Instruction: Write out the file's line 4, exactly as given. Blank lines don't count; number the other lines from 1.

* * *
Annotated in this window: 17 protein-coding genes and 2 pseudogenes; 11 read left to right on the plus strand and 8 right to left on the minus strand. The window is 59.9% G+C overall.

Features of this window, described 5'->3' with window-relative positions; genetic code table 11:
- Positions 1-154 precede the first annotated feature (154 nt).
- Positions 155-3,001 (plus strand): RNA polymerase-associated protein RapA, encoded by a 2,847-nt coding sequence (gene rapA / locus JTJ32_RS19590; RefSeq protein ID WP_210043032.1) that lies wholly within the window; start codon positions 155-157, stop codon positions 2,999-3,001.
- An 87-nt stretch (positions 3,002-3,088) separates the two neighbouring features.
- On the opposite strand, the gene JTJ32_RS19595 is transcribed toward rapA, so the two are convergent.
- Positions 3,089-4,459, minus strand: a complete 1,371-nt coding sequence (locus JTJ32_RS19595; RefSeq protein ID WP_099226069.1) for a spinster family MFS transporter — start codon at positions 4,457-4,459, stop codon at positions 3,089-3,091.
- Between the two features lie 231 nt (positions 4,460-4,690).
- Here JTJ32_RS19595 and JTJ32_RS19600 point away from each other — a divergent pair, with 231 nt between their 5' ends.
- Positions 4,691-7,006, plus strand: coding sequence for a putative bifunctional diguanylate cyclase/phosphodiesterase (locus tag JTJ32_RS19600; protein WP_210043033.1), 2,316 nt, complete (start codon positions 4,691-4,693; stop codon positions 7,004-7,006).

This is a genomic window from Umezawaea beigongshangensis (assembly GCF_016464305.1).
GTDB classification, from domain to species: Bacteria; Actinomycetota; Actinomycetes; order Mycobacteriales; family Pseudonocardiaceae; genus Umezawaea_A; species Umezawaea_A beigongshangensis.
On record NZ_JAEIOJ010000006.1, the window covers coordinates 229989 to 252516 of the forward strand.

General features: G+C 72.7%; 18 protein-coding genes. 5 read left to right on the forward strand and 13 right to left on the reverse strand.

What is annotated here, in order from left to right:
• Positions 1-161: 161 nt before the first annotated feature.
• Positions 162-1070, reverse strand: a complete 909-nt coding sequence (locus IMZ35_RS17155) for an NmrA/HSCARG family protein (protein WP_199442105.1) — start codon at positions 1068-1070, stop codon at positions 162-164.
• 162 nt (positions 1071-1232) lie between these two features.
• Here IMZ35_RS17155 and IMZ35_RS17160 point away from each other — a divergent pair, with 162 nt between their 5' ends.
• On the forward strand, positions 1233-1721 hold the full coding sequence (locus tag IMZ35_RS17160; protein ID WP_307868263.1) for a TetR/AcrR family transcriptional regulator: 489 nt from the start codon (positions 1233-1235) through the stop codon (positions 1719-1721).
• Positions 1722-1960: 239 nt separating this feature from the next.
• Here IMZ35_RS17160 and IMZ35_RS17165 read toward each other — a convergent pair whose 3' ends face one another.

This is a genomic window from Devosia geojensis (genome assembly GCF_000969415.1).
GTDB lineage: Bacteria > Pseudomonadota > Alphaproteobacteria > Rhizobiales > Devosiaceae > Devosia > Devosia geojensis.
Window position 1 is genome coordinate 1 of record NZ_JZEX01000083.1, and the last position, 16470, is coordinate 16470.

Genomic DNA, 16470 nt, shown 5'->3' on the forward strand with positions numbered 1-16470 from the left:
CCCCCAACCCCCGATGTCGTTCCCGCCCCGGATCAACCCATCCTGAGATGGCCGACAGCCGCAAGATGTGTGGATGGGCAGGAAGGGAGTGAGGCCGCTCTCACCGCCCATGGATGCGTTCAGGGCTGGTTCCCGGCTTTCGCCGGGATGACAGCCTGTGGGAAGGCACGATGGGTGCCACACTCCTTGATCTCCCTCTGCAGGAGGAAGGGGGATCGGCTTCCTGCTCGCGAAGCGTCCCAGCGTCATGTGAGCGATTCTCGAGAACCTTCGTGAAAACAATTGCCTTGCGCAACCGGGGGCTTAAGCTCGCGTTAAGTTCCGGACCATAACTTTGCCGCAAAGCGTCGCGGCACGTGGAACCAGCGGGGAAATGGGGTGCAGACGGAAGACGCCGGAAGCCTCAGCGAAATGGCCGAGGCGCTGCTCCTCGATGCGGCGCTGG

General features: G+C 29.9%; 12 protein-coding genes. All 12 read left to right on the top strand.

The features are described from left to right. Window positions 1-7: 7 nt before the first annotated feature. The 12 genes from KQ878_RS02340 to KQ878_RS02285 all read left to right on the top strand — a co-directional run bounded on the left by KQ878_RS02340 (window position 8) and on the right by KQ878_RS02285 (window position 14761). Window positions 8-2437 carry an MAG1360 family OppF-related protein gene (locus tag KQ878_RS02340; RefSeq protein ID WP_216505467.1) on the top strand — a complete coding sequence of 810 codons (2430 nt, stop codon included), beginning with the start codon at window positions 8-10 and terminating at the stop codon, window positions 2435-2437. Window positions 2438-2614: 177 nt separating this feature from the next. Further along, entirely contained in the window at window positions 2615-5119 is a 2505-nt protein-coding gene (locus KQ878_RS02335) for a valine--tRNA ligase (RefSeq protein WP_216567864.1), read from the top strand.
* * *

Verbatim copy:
- Positions 155-3,001 (plus strand): RNA polymerase-associated protein RapA, encoded by a 2,847-nt coding sequence (gene rapA / locus JTJ32_RS19590; RefSeq protein ID WP_210043032.1) that lies wholly within the window; start codon positions 155-157, stop codon positions 2,999-3,001.